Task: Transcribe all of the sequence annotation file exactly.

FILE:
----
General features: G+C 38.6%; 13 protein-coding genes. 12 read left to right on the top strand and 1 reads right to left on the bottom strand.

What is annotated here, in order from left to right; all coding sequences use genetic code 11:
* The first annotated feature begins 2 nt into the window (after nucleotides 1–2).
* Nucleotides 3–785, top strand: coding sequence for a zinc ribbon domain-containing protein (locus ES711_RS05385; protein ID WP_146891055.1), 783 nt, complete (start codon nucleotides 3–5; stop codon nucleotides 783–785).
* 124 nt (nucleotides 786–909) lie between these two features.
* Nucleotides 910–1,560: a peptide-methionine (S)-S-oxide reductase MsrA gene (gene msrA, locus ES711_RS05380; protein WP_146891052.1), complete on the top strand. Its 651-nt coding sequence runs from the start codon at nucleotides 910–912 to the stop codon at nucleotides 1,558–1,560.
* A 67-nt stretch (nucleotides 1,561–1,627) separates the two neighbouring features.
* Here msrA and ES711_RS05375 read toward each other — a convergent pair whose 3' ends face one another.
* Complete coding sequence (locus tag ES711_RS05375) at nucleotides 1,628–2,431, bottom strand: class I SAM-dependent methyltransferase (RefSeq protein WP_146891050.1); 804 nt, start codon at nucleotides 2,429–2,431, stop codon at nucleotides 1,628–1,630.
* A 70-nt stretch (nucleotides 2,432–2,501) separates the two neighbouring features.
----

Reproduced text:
General features: G+C 38.6%; 13 protein-coding genes. 12 read left to right on the top strand and 1 reads right to left on the bottom strand.

What is annotated here, in order from left to right; all coding sequences use genetic code 11:
* The first annotated feature begins 2 nt into the window (after nucleotides 1–2).
* Nucleotides 3–785, top strand: coding sequence for a zinc ribbon domain-containing protein (locus ES711_RS05385; protein ID WP_146891055.1), 783 nt, complete (start codon nucleotides 3–5; stop codon nucleotides 783–785).
* 124 nt (nucleotides 786–909) lie between these two features.
* Nucleotides 910–1,560: a peptide-methionine (S)-S-oxide reductase MsrA gene (gene msrA, locus ES711_RS05380; protein WP_146891052.1), complete on the top strand. Its 651-nt coding sequence runs from the start codon at nucleotides 910–912 to the stop codon at nucleotides 1,558–1,560.
* A 67-nt stretch (nucleotides 1,561–1,627) separates the two neighbouring features.
* Here msrA and ES711_RS05375 read toward each other — a convergent pair whose 3' ends face one another.
* Complete coding sequence (locus tag ES711_RS05375) at nucleotides 1,628–2,431, bottom strand: class I SAM-dependent methyltransferase (RefSeq protein WP_146891050.1); 804 nt, start codon at nucleotides 2,429–2,431, stop codon at nucleotides 1,628–1,630.
* A 70-nt stretch (nucleotides 2,432–2,501) separates the two neighbouring features.